Monday, February 10, 2014

The Problem with Grandpa [UPDATED]

Well, Grandfathered policies. These are the plans that ostensibly fulfilled the empty promise that "if you like your current insurance, you can keep your current insurance" As we now know, this applied only to folks who made no substantive changes to their existing health insurance plans.

I'm fortunate to have a handful of clients who did not, in fact, make any such changes and whose plans are "grandfathered in."

Unfortunately, they won't be for long. Last week, one of my grandfathered clients received his 2014 renewal, along with a 28% premium increase. And there's nothing he can do about it because if he chooses to, for example, increase the deductible in order to rein in the premium, he loses grandfathered status.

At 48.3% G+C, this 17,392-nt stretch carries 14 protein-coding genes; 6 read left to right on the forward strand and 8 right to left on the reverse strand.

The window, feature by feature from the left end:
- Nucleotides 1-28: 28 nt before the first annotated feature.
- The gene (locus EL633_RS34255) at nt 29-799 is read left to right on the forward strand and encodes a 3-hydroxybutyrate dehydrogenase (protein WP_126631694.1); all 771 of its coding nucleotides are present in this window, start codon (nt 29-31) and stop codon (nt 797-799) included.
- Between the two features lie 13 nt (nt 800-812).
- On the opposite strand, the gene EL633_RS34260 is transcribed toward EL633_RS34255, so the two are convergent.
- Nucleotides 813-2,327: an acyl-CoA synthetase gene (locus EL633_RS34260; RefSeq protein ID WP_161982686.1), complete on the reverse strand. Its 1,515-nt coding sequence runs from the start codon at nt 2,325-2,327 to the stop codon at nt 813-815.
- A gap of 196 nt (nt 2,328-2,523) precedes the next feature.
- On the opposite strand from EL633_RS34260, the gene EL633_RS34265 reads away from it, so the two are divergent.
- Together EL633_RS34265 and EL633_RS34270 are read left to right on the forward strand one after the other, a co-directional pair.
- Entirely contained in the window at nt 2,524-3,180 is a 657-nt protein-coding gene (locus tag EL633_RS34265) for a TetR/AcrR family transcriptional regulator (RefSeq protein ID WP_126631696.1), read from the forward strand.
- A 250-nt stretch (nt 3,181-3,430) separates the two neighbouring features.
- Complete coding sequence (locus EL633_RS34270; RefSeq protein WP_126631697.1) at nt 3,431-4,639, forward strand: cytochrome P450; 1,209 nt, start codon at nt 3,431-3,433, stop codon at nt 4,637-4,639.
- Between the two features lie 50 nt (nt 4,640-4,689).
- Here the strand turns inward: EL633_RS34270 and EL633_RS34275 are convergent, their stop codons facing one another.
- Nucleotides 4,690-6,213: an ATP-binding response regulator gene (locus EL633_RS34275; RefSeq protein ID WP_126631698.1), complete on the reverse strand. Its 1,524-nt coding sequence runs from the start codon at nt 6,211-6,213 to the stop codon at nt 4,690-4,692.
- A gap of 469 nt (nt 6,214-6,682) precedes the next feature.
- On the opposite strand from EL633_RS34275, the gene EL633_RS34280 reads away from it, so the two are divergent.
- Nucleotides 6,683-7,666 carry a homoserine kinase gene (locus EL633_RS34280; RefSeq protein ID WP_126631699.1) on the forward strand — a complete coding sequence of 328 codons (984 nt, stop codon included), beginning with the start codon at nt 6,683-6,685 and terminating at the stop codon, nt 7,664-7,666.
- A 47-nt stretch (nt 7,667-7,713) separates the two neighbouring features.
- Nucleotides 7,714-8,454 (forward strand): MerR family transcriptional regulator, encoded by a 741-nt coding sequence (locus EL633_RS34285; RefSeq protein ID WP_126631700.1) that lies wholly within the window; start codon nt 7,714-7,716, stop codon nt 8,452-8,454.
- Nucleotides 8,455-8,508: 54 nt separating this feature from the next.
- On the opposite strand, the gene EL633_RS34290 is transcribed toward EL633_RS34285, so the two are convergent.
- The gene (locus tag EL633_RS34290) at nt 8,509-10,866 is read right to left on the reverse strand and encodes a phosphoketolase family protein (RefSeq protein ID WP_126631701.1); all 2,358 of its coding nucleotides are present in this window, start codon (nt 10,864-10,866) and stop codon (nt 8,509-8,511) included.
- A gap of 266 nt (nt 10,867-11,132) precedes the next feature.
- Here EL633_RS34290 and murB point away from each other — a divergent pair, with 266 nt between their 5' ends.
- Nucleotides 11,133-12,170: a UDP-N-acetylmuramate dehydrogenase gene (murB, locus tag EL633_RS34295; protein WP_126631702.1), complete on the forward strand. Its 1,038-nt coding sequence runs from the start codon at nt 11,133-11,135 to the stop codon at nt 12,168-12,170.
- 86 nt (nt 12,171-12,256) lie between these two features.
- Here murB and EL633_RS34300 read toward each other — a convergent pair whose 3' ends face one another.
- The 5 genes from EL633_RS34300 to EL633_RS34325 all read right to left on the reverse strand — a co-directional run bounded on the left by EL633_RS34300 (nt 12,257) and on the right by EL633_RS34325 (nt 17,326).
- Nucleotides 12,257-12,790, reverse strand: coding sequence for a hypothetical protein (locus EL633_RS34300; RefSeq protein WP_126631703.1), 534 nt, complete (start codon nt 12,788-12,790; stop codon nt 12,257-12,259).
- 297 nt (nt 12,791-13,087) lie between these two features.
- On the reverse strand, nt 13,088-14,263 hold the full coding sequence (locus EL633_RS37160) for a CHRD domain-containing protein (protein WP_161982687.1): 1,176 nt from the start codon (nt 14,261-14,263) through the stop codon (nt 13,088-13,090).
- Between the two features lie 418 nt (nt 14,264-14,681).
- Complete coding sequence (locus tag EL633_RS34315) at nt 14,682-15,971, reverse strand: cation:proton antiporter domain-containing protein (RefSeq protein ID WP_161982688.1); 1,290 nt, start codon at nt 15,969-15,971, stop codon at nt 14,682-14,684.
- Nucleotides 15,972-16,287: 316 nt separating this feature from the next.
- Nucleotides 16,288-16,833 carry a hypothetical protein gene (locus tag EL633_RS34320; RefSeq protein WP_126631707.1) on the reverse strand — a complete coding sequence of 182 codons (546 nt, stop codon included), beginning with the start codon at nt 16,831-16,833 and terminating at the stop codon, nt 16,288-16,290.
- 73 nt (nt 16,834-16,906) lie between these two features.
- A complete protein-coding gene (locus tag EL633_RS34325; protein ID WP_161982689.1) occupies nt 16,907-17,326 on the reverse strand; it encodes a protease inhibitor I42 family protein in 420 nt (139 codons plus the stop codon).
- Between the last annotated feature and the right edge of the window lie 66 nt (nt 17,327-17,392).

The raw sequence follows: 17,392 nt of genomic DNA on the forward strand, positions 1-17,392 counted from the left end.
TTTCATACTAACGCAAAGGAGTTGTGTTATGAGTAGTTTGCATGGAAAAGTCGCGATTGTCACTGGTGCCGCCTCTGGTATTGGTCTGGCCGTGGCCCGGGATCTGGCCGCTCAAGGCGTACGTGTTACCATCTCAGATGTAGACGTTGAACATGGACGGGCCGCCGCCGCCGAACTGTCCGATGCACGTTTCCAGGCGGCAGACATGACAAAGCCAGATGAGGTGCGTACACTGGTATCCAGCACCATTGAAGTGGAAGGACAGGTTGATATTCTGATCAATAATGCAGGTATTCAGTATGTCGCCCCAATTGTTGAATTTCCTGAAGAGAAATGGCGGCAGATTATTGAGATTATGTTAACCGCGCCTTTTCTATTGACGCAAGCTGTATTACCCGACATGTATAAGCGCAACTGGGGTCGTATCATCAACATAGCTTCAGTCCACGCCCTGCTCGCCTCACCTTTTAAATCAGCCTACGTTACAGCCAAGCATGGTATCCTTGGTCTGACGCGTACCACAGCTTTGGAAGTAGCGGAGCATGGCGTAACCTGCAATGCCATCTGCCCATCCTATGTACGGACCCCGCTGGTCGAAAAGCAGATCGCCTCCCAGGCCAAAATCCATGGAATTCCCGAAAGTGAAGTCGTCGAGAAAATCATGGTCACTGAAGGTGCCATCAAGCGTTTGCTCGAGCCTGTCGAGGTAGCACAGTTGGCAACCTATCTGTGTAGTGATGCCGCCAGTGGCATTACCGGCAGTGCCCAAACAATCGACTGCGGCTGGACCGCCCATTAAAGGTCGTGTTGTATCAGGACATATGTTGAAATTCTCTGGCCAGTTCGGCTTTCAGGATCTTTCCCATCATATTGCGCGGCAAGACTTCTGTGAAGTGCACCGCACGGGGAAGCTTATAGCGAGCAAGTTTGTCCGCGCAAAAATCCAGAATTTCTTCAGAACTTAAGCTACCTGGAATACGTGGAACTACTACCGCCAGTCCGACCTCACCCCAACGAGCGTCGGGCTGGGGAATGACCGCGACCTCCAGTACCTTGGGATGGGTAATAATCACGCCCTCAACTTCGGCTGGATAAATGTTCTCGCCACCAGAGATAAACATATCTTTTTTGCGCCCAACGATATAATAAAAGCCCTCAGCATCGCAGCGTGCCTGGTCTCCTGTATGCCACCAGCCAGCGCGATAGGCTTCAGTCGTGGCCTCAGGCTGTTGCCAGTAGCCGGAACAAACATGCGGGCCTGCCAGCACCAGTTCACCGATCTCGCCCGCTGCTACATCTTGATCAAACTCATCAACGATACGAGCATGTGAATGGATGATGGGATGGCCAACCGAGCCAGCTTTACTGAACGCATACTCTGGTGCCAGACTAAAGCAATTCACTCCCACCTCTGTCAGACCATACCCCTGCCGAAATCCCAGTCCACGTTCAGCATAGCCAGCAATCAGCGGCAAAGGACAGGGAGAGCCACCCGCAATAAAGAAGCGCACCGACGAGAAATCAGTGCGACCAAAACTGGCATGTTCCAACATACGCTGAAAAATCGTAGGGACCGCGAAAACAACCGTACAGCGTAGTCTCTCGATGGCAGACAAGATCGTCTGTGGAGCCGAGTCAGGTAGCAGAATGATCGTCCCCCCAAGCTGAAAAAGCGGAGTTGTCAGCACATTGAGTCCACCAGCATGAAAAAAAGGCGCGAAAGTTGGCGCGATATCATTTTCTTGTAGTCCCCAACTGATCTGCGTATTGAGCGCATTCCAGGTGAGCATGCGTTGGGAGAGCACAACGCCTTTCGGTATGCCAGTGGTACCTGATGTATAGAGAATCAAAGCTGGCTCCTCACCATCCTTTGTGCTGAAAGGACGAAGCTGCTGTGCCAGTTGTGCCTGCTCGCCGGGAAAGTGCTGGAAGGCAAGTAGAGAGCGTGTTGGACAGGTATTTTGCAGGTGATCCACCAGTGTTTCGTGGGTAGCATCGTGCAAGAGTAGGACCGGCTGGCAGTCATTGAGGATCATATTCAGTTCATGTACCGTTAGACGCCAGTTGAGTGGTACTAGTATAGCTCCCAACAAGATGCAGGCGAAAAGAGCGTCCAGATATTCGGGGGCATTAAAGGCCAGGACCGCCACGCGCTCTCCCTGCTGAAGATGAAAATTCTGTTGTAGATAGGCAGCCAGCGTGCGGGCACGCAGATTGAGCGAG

So his only real choice is to pull the trigger on a new, ACA-compliant plan. In his case, this could actually save him substantial dollars versus his renewal. And because he's fortunate enough not to qualify for a subsidy, he can avoid the misbegotten Exchange. Of course he'll have higher out-of-pocket costs, and the knowledge that he could not, in fact, keep his current plan.

And he has to make his decision in the next few days if he wants a March 1st effective date.

Nice little policy you have there; be a shame if something were to happen to it....

UPDATE: In the comments, Nate points out - quite correctly - that a viable alternative to the challenge of grandfathered plans is to self-fund. Not sure how that works? Never fear, Nate has the answer here.
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